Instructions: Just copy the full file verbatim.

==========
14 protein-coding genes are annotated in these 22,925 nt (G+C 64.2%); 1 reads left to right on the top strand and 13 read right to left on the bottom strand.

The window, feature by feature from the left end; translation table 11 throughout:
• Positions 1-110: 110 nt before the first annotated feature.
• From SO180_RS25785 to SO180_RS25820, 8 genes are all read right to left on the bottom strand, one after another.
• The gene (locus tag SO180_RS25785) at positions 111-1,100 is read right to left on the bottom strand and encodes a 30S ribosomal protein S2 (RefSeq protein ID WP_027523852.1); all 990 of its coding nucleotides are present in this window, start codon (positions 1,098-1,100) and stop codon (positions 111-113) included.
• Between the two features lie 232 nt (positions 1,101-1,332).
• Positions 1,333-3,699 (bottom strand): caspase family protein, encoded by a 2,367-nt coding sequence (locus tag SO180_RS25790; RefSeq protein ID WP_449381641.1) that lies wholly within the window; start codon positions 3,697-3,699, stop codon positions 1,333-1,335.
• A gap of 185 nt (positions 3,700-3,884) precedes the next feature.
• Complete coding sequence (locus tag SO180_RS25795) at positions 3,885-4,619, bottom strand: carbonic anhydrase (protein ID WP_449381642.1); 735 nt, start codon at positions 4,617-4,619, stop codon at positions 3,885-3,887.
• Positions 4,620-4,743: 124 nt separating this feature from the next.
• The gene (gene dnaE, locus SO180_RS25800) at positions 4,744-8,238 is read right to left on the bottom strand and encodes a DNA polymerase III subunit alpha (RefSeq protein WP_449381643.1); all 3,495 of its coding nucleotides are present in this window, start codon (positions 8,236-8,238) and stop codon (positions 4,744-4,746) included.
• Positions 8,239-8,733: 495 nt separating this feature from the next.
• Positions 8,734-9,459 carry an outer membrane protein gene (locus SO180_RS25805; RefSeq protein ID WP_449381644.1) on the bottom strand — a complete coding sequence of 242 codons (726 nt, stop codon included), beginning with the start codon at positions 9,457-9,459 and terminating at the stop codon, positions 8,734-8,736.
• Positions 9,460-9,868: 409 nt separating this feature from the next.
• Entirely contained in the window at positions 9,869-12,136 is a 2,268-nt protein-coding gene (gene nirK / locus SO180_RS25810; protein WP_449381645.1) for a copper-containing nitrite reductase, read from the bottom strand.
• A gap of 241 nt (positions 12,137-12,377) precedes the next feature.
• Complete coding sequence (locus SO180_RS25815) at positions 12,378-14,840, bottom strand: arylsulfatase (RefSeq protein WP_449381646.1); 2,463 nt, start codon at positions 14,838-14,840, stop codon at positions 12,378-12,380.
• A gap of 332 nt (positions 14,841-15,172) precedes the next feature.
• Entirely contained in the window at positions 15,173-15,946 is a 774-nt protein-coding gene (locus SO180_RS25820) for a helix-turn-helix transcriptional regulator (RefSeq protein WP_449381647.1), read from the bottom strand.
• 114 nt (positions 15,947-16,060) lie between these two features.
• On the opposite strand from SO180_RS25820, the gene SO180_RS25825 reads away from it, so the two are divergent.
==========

14 protein-coding genes are annotated in these 22,925 nt (G+C 64.2%); 1 reads left to right on the top strand and 13 read right to left on the bottom strand.

The window, feature by feature from the left end; translation table 11 throughout:
• Positions 1-110: 110 nt before the first annotated feature.
• From SO180_RS25785 to SO180_RS25820, 8 genes are all read right to left on the bottom strand, one after another.
• The gene (locus tag SO180_RS25785) at positions 111-1,100 is read right to left on the bottom strand and encodes a 30S ribosomal protein S2 (RefSeq protein ID WP_027523852.1); all 990 of its coding nucleotides are present in this window, start codon (positions 1,098-1,100) and stop codon (positions 111-113) included.
• Between the two features lie 232 nt (positions 1,101-1,332).
• Positions 1,333-3,699 (bottom strand): caspase family protein, encoded by a 2,367-nt coding sequence (locus tag SO180_RS25790; RefSeq protein ID WP_449381641.1) that lies wholly within the window; start codon positions 3,697-3,699, stop codon positions 1,333-1,335.
• A gap of 185 nt (positions 3,700-3,884) precedes the next feature.
• Complete coding sequence (locus tag SO180_RS25795) at positions 3,885-4,619, bottom strand: carbonic anhydrase (protein ID WP_449381642.1); 735 nt, start codon at positions 4,617-4,619, stop codon at positions 3,885-3,887.
• Positions 4,620-4,743: 124 nt separating this feature from the next.
• The gene (gene dnaE, locus SO180_RS25800) at positions 4,744-8,238 is read right to left on the bottom strand and encodes a DNA polymerase III subunit alpha (RefSeq protein WP_449381643.1); all 3,495 of its coding nucleotides are present in this window, start codon (positions 8,236-8,238) and stop codon (positions 4,744-4,746) included.
• Positions 8,239-8,733: 495 nt separating this feature from the next.
• Positions 8,734-9,459 carry an outer membrane protein gene (locus SO180_RS25805; RefSeq protein ID WP_449381644.1) on the bottom strand — a complete coding sequence of 242 codons (726 nt, stop codon included), beginning with the start codon at positions 9,457-9,459 and terminating at the stop codon, positions 8,734-8,736.
• Positions 9,460-9,868: 409 nt separating this feature from the next.
• Entirely contained in the window at positions 9,869-12,136 is a 2,268-nt protein-coding gene (gene nirK / locus SO180_RS25810; protein WP_449381645.1) for a copper-containing nitrite reductase, read from the bottom strand.
• A gap of 241 nt (positions 12,137-12,377) precedes the next feature.
• Complete coding sequence (locus SO180_RS25815) at positions 12,378-14,840, bottom strand: arylsulfatase (RefSeq protein WP_449381646.1); 2,463 nt, start codon at positions 14,838-14,840, stop codon at positions 12,378-12,380.
• A gap of 332 nt (positions 14,841-15,172) precedes the next feature.
• Entirely contained in the window at positions 15,173-15,946 is a 774-nt protein-coding gene (locus SO180_RS25820) for a helix-turn-helix transcriptional regulator (RefSeq protein WP_449381647.1), read from the bottom strand.
• 114 nt (positions 15,947-16,060) lie between these two features.
• On the opposite strand from SO180_RS25820, the gene SO180_RS25825 reads away from it, so the two are divergent.